Puckface

They mightve saved Rucchins brain

Face gear arrived in hockey in 1929, when Boston Bruins goalie Clint Benedict wore a leather nosepiece to protect his broken schnoz. It didn't catch on. "The second his nose healed, he took it off," said Phil Pritchard, curator of Toronto's Hockey Hall of Fame. "There wasn't any face gear after that until 1959."

It was 1959 when Montreal goalie Jacques Plante wore a mask. Plante's standing was exceptional—he's considered the game's greatest goalie—yet the small fiberglass mask that covered the area from his forehead to below his cheeks didn't catch on either. Not right away. In fact, it wasn't until 1974, when Ray Brown of the Pittsburgh Penguins put on a mask, that every NHL goalie was finally wearing some kind of facial equipment.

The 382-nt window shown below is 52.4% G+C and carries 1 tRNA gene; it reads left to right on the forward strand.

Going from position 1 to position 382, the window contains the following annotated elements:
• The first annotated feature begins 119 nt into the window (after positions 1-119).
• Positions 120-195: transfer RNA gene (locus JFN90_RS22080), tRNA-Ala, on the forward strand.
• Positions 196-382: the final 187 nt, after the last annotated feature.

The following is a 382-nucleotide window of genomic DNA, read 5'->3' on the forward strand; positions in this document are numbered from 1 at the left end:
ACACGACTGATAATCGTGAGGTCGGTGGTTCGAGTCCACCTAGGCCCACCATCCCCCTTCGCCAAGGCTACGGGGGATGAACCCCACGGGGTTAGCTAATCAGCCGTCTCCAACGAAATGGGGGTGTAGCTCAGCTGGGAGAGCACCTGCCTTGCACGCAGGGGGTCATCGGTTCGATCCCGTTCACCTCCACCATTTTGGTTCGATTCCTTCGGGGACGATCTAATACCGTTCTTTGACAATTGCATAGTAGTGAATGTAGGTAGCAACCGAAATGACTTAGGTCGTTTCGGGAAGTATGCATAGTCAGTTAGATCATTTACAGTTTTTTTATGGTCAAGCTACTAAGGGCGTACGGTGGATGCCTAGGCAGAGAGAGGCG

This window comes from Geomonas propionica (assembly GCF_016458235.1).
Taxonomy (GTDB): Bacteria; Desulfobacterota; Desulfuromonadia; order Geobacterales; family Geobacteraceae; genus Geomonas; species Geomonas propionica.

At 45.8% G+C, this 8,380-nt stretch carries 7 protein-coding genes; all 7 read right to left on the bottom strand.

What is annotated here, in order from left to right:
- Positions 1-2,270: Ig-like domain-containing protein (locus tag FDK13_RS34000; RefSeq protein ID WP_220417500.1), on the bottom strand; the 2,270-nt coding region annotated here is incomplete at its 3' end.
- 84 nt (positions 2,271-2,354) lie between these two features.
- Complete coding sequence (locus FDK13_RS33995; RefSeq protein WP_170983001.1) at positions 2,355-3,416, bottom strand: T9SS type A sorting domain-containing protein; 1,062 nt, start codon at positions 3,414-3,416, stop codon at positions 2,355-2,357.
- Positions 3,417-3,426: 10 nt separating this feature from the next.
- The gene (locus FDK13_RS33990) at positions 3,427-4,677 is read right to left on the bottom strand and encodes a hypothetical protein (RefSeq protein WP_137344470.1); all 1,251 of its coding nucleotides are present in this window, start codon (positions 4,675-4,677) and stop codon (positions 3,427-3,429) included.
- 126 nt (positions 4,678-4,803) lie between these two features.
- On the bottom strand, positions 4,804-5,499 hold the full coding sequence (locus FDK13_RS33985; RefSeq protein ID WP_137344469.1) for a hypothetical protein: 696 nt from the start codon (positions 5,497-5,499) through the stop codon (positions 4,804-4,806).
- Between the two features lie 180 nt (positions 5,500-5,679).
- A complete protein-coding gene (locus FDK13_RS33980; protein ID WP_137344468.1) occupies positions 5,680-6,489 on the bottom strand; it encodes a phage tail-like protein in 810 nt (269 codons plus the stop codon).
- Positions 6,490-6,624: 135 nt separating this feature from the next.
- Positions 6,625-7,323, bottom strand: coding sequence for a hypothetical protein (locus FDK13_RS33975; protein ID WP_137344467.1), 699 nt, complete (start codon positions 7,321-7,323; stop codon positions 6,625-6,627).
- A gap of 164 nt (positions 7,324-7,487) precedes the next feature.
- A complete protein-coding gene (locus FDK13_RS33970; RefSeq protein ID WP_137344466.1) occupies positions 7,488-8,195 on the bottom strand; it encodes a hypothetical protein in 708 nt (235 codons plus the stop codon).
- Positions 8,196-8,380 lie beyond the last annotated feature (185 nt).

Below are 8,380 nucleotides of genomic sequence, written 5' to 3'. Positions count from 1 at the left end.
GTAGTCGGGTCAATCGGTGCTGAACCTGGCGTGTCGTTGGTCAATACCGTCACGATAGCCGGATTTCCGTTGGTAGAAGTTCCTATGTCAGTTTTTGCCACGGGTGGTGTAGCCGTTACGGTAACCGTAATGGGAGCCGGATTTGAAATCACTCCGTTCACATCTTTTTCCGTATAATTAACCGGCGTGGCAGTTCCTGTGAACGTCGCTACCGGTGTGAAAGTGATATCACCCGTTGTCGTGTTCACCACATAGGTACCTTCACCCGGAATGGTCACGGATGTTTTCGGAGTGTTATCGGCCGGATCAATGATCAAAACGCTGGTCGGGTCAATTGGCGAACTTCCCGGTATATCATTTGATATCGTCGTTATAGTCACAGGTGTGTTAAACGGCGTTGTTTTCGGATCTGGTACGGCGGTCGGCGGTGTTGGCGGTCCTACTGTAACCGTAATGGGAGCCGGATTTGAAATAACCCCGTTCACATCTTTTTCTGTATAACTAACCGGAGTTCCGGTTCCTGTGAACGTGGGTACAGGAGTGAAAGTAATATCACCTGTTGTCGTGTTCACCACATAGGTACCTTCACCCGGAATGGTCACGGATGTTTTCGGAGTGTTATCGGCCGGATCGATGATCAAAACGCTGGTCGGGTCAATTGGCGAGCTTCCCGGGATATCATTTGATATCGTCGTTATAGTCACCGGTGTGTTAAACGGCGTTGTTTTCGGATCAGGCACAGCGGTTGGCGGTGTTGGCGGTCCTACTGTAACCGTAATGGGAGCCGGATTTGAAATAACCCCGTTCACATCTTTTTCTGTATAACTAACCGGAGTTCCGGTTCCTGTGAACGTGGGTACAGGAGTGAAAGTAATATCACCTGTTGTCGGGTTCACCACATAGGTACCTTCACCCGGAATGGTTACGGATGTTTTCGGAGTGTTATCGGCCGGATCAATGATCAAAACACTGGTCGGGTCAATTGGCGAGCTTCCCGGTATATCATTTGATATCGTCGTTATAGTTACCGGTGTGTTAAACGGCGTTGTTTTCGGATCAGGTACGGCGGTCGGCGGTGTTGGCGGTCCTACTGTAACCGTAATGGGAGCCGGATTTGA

"People take masks for granted, but that was only 26 years ago," Pritchard said. "Old habits die hard in hockey."

Rucchin was expected to be back on the Mighty Ducks roster this week. Will he be wearing a half shield?

"He will now," said a team spokesman.

Which means that if the events of Nov. 15 somehow repeat themselves and Rucchin takes a puck to the face, his half shield won't make a damn bit of difference, and the doctors will be left scratching their heads once again.

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